The US Air Force's first Block 40 configuration of the RQ-4 Global Hawk high-altitude, long-endurance (HALE) unmanned aircraft system (UAS) has successfully completed its first flight.
Designated as AF-18, the Northrop developed, advanced capability aircraft, flew for two hours from Northrop's manufacturing facility in Palmdale, California, to Edwards Air Force Base, California, during the first flight on 16 November.
Global Hawk programme director for the 303d Aeronautical Systems Group at Wright-Patterson Air Force Base in Ohio, Steve Amburgey said AF-18 is the first of 15 Block 40 Global Hawk aircraft scheduled for fielding to Grand Forks Air Force Base, North Dakota, in 2010.
"The aircraft will carry an advanced, all-weather multiplatform radar technology insertion programme (MP-RTIP) sensor, providing game-changing situational awareness for our warfighters with its unprecedented capability to detect, track and identify stationary and moving targets," he said.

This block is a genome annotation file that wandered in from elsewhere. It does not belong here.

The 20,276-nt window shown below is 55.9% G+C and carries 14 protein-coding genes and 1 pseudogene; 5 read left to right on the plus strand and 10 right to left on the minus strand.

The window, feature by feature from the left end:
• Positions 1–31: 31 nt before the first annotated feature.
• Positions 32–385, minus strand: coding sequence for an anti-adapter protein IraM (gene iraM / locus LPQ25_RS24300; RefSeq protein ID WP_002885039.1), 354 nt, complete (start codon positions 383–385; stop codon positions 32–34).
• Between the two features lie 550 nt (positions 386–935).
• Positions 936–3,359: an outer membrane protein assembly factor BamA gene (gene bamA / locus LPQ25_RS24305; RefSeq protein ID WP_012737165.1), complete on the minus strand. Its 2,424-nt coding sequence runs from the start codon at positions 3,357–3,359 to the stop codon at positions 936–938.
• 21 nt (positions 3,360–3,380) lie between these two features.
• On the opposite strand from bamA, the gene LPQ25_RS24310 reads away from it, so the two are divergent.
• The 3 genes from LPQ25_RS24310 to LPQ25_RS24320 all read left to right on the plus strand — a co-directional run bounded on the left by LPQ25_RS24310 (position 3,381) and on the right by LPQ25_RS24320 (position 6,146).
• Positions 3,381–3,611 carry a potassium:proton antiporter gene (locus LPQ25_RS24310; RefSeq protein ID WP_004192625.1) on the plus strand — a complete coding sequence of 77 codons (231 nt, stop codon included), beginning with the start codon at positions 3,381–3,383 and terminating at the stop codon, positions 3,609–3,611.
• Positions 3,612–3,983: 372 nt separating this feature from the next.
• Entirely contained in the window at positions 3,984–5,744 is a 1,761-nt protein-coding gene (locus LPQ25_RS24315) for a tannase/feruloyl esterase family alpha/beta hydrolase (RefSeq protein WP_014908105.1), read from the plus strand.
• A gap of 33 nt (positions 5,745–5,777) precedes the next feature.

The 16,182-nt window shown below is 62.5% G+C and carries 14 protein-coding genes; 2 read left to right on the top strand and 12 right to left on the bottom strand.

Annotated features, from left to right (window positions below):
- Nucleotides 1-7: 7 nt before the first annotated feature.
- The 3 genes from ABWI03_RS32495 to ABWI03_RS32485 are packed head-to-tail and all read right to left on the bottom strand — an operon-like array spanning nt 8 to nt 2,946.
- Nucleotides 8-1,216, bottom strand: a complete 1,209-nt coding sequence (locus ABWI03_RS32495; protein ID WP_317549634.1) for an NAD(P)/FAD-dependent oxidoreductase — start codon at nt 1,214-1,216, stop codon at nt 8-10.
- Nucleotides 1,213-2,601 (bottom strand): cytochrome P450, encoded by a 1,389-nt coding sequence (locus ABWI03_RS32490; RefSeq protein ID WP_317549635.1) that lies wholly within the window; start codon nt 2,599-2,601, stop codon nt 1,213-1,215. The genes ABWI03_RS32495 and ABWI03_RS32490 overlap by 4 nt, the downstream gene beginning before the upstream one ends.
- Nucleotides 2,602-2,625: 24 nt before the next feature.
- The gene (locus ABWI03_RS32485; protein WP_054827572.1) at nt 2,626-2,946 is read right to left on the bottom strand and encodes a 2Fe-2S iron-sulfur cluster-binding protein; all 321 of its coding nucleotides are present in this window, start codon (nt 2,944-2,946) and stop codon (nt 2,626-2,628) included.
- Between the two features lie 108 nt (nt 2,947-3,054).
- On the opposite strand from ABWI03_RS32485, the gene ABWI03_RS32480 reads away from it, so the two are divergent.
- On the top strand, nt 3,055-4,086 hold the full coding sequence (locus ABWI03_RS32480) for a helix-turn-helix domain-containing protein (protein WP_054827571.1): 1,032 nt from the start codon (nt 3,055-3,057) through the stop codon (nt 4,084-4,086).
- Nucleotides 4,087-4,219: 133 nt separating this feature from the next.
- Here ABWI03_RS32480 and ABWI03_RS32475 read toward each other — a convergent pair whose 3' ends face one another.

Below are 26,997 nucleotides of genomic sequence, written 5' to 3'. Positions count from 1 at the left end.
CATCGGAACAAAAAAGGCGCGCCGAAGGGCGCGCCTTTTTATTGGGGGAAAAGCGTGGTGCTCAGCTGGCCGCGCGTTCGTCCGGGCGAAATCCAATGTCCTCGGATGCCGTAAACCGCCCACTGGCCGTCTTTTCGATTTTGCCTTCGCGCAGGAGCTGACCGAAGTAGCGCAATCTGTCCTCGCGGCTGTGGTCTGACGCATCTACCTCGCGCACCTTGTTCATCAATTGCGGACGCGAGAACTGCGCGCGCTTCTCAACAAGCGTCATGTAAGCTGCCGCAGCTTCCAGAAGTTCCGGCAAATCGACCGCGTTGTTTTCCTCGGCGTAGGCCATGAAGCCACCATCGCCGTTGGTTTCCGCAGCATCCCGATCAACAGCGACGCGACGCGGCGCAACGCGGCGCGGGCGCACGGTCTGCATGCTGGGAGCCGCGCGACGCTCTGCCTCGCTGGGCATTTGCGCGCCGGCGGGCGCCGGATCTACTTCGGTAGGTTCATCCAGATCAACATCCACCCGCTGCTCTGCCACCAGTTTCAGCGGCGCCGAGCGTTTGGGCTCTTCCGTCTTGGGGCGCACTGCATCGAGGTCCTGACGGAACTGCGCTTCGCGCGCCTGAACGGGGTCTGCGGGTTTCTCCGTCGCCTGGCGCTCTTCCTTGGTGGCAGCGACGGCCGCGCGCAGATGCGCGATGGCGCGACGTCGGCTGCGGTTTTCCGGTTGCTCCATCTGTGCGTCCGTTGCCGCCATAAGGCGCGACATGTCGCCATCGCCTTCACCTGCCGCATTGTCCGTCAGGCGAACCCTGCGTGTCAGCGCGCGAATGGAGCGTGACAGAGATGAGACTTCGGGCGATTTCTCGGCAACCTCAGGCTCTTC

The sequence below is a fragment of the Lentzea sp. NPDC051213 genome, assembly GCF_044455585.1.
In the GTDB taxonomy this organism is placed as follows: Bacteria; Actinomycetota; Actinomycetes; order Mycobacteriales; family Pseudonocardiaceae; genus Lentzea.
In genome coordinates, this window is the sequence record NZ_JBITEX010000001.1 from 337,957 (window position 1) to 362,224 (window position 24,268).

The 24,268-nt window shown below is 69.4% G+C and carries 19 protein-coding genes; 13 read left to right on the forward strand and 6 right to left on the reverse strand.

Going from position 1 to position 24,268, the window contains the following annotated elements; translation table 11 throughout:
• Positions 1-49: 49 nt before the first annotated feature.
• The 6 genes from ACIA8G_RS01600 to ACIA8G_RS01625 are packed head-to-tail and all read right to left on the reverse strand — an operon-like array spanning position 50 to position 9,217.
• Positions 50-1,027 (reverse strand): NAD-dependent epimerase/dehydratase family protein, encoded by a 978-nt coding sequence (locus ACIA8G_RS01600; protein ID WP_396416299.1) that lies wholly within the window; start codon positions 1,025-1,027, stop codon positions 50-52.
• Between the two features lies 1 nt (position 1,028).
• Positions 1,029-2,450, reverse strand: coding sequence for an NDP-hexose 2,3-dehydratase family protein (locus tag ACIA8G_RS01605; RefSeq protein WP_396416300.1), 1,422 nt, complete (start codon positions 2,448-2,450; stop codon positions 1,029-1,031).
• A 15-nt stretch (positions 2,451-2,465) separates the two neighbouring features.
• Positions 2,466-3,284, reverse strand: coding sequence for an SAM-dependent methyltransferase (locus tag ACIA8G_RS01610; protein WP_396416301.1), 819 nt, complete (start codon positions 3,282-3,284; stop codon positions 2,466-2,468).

The Global Hawk's range, endurance and large payload capabilities, along with the MP-RTIP, will be effective in providing persistent surveillance of the enemy.
The block 40 Global Hawk, equipped with the MP-RTIP is capable of flying at altitudes up to 60,000ft for more than 32 hours per sortie at speeds approaching 340kt, and can perform effectively in all weather conditions.
The Global Hawk, as the world's first fully autonomous HALE UAS, meets the the global need for persistent ISR, and is the platform of choice for foreign and domestic sensors.